…or how NOT to create a monster.
At a friend’s house the other day, my 5 year old pointed at the family’s breakfast table, her eyebrows raised. “Mama, look!” she gasped, pointing at a half-eaten bowl of kids cereal. It was the kind Michael Pollan ruled against. You know, the cereal that changes the color of the milk. Hoping no one had heard her, I was torn inside. My daughter just wanted to show me that she had listened, that she was being a “good girl.” She anxiously waited for me to agree with her. I had done something right. She had learned that her friend’s cereal was less healthy than the cereal we eat at home. But I also had missed something, big time.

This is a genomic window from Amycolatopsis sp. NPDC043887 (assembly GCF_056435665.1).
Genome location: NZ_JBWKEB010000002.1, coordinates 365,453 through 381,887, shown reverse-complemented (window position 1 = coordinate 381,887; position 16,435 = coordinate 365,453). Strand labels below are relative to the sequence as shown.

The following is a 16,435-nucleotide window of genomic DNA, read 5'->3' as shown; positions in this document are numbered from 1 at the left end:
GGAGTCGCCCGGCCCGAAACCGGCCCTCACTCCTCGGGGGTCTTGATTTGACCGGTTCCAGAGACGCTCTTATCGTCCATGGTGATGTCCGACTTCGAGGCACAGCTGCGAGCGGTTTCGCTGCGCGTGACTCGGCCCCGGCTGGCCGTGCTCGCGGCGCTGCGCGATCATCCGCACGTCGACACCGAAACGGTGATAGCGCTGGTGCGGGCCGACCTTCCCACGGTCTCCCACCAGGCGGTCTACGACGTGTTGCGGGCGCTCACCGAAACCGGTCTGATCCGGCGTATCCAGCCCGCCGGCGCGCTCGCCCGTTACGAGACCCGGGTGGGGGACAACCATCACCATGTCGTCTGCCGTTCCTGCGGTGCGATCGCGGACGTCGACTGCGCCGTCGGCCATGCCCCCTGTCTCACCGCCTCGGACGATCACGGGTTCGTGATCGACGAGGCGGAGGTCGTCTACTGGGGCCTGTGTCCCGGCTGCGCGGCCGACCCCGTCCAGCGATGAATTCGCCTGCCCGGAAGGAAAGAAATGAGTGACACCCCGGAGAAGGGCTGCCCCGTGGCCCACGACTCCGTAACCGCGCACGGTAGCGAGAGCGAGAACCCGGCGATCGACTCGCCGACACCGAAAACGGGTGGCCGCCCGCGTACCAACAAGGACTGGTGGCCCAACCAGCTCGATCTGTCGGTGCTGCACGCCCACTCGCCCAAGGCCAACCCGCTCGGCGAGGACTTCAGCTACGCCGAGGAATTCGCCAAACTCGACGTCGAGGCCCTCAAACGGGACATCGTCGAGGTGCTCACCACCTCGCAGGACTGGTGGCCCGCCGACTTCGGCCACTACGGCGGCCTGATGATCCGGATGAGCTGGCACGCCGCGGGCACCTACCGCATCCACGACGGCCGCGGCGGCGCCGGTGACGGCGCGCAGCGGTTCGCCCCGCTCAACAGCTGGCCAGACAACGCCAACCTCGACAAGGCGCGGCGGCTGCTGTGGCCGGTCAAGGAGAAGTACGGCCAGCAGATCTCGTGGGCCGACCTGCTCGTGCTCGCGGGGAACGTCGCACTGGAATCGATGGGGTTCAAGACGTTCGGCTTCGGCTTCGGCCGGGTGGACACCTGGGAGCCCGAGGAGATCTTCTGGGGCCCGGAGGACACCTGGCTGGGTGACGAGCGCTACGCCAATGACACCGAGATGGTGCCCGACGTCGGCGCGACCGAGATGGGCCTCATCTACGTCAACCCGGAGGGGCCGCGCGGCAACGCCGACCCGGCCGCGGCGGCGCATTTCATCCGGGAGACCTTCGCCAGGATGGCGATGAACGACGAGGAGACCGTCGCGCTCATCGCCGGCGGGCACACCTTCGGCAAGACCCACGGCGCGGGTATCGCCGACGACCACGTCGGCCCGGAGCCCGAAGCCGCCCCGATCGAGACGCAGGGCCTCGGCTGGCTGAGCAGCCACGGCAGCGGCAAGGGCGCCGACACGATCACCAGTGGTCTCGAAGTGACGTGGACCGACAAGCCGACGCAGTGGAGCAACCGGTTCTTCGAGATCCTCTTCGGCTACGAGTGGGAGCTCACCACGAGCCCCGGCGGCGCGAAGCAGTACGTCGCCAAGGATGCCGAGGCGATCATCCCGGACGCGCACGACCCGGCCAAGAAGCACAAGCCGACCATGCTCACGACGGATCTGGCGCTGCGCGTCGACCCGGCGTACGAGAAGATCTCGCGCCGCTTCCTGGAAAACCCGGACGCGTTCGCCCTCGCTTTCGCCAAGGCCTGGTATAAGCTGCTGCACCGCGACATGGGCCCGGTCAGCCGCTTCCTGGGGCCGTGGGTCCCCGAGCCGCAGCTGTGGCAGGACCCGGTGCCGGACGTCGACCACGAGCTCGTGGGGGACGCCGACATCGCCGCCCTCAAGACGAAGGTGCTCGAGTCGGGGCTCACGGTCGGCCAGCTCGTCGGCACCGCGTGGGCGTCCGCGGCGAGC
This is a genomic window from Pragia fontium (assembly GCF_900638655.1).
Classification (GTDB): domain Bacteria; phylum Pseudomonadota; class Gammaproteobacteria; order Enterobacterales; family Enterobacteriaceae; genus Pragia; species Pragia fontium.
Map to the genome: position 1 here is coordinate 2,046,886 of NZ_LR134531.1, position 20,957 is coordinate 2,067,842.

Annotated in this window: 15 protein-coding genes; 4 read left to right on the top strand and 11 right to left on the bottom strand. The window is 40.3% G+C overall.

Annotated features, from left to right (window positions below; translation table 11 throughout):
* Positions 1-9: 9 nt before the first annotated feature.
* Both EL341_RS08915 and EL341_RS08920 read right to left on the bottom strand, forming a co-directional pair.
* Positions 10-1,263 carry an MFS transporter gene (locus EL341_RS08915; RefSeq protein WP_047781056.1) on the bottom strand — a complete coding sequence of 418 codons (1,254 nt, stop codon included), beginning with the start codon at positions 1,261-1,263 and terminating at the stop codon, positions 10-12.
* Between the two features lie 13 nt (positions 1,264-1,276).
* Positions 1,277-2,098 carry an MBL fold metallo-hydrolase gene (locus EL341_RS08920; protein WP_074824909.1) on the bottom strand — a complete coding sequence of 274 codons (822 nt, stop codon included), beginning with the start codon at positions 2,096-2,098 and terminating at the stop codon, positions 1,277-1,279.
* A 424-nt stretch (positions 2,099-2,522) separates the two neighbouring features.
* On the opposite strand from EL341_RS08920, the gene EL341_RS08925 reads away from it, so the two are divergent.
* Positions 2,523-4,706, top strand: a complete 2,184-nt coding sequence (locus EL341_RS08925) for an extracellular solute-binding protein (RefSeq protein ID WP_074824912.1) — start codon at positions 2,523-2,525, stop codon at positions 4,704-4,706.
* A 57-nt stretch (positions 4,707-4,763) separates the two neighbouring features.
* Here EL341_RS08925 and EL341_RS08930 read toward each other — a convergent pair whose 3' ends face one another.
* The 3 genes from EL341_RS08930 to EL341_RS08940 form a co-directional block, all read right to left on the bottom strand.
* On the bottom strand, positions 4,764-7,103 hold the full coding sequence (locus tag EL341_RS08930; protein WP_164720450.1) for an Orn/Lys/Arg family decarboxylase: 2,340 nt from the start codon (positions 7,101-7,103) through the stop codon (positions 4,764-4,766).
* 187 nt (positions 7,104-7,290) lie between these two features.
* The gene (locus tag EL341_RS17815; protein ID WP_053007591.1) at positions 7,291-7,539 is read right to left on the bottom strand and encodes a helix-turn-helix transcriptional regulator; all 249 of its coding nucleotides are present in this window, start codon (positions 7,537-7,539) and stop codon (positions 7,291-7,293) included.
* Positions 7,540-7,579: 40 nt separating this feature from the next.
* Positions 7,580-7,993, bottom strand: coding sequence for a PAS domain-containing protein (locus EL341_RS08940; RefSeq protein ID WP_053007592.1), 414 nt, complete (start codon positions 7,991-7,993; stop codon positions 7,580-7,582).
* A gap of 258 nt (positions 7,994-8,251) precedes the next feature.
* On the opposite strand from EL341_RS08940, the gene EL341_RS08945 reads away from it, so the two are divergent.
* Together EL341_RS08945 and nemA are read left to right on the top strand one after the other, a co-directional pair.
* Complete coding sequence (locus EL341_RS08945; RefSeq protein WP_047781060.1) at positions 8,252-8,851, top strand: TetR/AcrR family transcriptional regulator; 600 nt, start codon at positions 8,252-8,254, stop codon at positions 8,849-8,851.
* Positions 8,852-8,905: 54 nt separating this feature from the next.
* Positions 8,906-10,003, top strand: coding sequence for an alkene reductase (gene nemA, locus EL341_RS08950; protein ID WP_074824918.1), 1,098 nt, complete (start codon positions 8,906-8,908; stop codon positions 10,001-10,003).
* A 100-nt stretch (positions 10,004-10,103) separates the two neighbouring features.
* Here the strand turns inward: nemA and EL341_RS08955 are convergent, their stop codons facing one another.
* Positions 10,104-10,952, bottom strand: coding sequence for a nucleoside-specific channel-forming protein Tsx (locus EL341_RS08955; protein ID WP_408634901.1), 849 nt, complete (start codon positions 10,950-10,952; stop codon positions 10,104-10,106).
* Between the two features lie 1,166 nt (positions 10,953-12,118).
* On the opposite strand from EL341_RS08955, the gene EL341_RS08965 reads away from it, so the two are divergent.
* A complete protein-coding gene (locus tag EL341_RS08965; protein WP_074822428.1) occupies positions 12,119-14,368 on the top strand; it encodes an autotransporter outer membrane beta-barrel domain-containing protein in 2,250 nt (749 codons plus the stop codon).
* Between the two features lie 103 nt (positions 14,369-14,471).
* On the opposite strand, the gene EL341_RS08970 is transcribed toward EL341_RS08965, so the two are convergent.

At ZisBoomBah, we don’t criminalize against foods. Instead, we help parents empower their children to make healthier choices. As parents, we want to raise healthy eaters without making them judgmental. The bigger picture? We teach our children what’s right and wrong, not just with food. We instill values. But at the same time, we want to teach them tolerance and understanding why other families have different values and different rules we want to respect.